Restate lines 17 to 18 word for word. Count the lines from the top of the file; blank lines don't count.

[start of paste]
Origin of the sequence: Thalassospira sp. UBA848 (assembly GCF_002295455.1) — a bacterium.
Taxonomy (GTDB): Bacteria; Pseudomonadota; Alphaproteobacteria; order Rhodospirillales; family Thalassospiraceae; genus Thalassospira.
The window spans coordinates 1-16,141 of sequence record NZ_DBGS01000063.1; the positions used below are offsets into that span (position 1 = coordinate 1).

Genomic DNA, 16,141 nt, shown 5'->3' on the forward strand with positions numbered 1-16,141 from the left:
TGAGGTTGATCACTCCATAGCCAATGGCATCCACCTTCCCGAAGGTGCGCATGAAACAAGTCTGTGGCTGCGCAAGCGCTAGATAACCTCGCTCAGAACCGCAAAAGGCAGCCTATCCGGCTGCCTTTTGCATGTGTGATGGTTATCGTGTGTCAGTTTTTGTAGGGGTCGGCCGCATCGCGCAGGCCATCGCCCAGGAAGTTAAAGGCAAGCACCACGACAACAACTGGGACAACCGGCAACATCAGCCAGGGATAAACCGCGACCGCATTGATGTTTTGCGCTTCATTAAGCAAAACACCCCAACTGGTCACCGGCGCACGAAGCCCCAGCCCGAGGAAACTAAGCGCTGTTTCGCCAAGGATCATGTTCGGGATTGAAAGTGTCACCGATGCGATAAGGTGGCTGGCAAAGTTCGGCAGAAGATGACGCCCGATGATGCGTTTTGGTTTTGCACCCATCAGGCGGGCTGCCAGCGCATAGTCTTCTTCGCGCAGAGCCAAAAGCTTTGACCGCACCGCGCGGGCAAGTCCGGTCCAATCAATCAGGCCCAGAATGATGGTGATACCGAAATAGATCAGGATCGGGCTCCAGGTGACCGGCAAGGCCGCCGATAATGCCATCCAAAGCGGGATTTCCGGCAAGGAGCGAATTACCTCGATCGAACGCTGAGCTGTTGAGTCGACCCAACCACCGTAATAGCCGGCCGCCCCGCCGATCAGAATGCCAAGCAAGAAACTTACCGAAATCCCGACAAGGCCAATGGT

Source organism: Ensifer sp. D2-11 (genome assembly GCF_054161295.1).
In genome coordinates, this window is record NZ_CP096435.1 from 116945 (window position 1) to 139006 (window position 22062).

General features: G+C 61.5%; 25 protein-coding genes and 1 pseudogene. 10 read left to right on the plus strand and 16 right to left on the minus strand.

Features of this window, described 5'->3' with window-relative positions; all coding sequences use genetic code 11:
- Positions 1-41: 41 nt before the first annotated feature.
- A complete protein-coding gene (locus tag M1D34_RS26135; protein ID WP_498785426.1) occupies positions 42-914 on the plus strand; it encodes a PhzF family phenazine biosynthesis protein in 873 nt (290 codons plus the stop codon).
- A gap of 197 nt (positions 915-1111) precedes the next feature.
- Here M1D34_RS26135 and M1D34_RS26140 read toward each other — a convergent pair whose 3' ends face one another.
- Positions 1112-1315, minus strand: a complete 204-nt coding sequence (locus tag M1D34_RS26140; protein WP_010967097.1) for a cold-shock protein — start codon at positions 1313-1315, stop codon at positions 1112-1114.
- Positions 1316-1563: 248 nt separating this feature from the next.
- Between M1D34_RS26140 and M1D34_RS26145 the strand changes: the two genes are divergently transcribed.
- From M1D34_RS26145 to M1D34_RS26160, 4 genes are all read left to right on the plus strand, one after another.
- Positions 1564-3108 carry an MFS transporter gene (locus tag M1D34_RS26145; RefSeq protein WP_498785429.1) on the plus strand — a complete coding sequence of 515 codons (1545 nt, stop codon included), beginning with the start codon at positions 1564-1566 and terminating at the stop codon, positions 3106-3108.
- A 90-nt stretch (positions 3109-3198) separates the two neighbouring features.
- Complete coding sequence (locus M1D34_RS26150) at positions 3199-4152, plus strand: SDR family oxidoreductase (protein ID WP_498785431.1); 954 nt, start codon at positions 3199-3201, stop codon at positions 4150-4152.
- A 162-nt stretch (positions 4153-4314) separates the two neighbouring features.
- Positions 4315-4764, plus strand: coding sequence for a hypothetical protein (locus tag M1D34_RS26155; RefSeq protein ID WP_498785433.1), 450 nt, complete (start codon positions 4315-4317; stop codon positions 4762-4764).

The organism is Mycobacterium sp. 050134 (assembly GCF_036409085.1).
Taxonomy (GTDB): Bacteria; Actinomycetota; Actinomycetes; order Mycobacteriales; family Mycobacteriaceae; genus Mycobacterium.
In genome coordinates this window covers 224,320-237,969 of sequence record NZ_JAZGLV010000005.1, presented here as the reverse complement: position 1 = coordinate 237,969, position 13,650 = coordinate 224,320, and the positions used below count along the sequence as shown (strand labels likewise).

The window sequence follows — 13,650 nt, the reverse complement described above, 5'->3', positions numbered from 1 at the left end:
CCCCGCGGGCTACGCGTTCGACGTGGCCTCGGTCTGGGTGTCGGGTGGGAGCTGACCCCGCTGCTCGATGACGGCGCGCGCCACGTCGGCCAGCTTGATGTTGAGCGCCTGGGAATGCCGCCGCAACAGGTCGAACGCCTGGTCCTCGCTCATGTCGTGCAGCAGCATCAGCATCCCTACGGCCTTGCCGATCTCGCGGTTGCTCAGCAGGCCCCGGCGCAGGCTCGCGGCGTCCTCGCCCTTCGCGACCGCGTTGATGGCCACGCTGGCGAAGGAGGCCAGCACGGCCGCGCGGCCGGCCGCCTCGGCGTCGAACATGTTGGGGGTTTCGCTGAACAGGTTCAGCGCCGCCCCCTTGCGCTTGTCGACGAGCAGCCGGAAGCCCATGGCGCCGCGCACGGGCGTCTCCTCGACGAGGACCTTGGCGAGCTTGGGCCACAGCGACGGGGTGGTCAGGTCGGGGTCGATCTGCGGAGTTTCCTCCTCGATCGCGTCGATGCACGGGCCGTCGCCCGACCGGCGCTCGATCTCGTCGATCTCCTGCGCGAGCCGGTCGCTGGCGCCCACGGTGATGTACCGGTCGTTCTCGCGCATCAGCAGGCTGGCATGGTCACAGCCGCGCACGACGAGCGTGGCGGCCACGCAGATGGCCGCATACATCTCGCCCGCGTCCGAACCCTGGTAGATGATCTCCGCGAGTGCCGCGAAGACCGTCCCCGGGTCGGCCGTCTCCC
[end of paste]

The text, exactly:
- From M1D34_RS26145 to M1D34_RS26160, 4 genes are all read left to right on the plus strand, one after another.
- Positions 1564-3108 carry an MFS transporter gene (locus tag M1D34_RS26145; RefSeq protein WP_498785429.1) on the plus strand — a complete coding sequence of 515 codons (1545 nt, stop codon included), beginning with the start codon at positions 1564-1566 and terminating at the stop codon, positions 3106-3108.